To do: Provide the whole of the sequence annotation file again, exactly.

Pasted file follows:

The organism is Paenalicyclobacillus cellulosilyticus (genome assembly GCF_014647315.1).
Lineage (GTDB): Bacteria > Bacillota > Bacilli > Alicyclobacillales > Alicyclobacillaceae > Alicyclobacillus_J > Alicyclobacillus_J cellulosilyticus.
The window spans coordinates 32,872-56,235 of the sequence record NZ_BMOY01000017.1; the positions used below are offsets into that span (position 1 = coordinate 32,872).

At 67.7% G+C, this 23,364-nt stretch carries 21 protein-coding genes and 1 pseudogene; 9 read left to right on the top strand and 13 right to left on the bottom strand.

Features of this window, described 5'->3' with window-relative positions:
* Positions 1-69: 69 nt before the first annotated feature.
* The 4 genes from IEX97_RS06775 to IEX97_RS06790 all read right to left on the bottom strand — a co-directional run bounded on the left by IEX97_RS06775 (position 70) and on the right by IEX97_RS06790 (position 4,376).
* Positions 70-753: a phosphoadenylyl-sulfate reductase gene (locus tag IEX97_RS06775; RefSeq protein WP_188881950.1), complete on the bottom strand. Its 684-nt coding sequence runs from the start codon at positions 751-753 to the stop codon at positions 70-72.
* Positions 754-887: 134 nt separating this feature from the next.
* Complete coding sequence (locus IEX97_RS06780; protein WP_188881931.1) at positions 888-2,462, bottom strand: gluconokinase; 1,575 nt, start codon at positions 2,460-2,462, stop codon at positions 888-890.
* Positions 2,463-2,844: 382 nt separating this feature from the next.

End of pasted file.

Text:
The organism is Paenalicyclobacillus cellulosilyticus (genome assembly GCF_014647315.1).
Lineage (GTDB): Bacteria > Bacillota > Bacilli > Alicyclobacillales > Alicyclobacillaceae > Alicyclobacillus_J > Alicyclobacillus_J cellulosilyticus.
The window spans coordinates 32,872-56,235 of the sequence record NZ_BMOY01000017.1; the positions used below are offsets into that span (position 1 = coordinate 32,872).

At 67.7% G+C, this 23,364-nt stretch carries 21 protein-coding genes and 1 pseudogene; 9 read left to right on the top strand and 13 right to left on the bottom strand.

Features of this window, described 5'->3' with window-relative positions:
* Positions 1-69: 69 nt before the first annotated feature.
* The 4 genes from IEX97_RS06775 to IEX97_RS06790 all read right to left on the bottom strand — a co-directional run bounded on the left by IEX97_RS06775 (position 70) and on the right by IEX97_RS06790 (position 4,376).
* Positions 70-753: a phosphoadenylyl-sulfate reductase gene (locus tag IEX97_RS06775; RefSeq protein WP_188881950.1), complete on the bottom strand. Its 684-nt coding sequence runs from the start codon at positions 751-753 to the stop codon at positions 70-72.
* Positions 754-887: 134 nt separating this feature from the next.
* Complete coding sequence (locus IEX97_RS06780; protein WP_188881931.1) at positions 888-2,462, bottom strand: gluconokinase; 1,575 nt, start codon at positions 2,460-2,462, stop codon at positions 888-890.
* Positions 2,463-2,844: 382 nt separating this feature from the next.